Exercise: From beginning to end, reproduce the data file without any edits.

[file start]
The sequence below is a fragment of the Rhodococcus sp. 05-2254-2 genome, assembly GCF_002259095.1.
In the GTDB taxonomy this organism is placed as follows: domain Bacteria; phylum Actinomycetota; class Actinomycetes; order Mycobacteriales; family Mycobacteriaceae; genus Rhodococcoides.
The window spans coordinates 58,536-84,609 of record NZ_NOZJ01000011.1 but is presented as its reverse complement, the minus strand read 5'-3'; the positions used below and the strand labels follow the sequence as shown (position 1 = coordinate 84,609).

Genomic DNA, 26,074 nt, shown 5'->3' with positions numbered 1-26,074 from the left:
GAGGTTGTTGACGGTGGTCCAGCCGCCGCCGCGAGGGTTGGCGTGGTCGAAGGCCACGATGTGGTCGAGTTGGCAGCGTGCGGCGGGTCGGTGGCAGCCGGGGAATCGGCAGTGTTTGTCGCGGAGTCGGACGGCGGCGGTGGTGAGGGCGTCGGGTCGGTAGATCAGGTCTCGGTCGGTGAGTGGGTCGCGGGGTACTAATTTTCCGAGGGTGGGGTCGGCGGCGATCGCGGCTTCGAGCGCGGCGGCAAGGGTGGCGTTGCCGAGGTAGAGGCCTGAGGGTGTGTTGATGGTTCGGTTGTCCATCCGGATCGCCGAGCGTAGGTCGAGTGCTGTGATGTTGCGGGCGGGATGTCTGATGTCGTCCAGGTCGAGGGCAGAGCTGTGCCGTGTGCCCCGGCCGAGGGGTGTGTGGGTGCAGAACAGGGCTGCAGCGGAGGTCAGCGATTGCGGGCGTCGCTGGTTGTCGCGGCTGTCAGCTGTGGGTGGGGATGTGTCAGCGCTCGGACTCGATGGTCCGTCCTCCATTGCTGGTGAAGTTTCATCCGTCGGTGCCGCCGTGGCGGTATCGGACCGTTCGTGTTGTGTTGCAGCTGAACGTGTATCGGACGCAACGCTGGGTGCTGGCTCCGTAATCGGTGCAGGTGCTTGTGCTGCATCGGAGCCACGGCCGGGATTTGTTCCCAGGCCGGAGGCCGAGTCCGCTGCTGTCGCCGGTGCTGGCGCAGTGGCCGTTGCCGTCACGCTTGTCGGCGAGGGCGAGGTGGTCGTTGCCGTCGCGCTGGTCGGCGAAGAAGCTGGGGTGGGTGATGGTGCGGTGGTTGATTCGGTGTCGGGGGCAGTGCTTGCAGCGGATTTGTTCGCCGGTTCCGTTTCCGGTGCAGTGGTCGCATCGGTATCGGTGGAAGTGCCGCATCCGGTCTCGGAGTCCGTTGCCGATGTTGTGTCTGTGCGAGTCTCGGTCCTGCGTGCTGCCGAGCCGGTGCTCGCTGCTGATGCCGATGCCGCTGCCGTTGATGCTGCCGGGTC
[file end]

The sequence below is a fragment of the Rhodococcus sp. 05-2254-2 genome, assembly GCF_002259095.1.
In the GTDB taxonomy this organism is placed as follows: domain Bacteria; phylum Actinomycetota; class Actinomycetes; order Mycobacteriales; family Mycobacteriaceae; genus Rhodococcoides.
The window spans coordinates 58,536-84,609 of record NZ_NOZJ01000011.1 but is presented as its reverse complement, the minus strand read 5'-3'; the positions used below and the strand labels follow the sequence as shown (position 1 = coordinate 84,609).

Genomic DNA, 26,074 nt, shown 5'->3' with positions numbered 1-26,074 from the left:
GAGGTTGTTGACGGTGGTCCAGCCGCCGCCGCGAGGGTTGGCGTGGTCGAAGGCCACGATGTGGTCGAGTTGGCAGCGTGCGGCGGGTCGGTGGCAGCCGGGGAATCGGCAGTGTTTGTCGCGGAGTCGGACGGCGGCGGTGGTGAGGGCGTCGGGTCGGTAGATCAGGTCTCGGTCGGTGAGTGGGTCGCGGGGTACTAATTTTCCGAGGGTGGGGTCGGCGGCGATCGCGGCTTCGAGCGCGGCGGCAAGGGTGGCGTTGCCGAGGTAGAGGCCTGAGGGTGTGTTGATGGTTCGGTTGTCCATCCGGATCGCCGAGCGTAGGTCGAGTGCTGTGATGTTGCGGGCGGGATGTCTGATGTCGTCCAGGTCGAGGGCAGAGCTGTGCCGTGTGCCCCGGCCGAGGGGTGTGTGGGTGCAGAACAGGGCTGCAGCGGAGGTCAGCGATTGCGGGCGTCGCTGGTTGTCGCGGCTGTCAGCTGTGGGTGGGGATGTGTCAGCGCTCGGACTCGATGGTCCGTCCTCCATTGCTGGTGAAGTTTCATCCGTCGGTGCCGCCGTGGCGGTATCGGACCGTTCGTGTTGTGTTGCAGCTGAACGTGTATCGGACGCAACGCTGGGTGCTGGCTCCGTAATCGGTGCAGGTGCTTGTGCTGCATCGGAGCCACGGCCGGGATTTGTTCCCAGGCCGGAGGCCGAGTCCGCTGCTGTCGCCGGTGCTGGCGCAGTGGCCGTTGCCGTCACGCTTGTCGGCGAGGGCGAGGTGGTCGTTGCCGTCGCGCTGGTCGGCGAAGAAGCTGGGGTGGGTGATGGTGCGGTGGTTGATTCGGTGTCGGGGGCAGTGCTTGCAGCGGATTTGTTCGCCGGTTCCGTTTCCGGTGCAGTGGTCGCATCGGTATCGGTGGAAGTGCCGCATCCGGTCTCGGAGTCCGTTGCCGATGTTGTGTCTGTGCGAGTCTCGGTCCTGCGTGCTGCCGAGCCGGTGCTCGCTGCTGATGCCGATGCCGCTGCCGTTGATGCTGCCGGGTC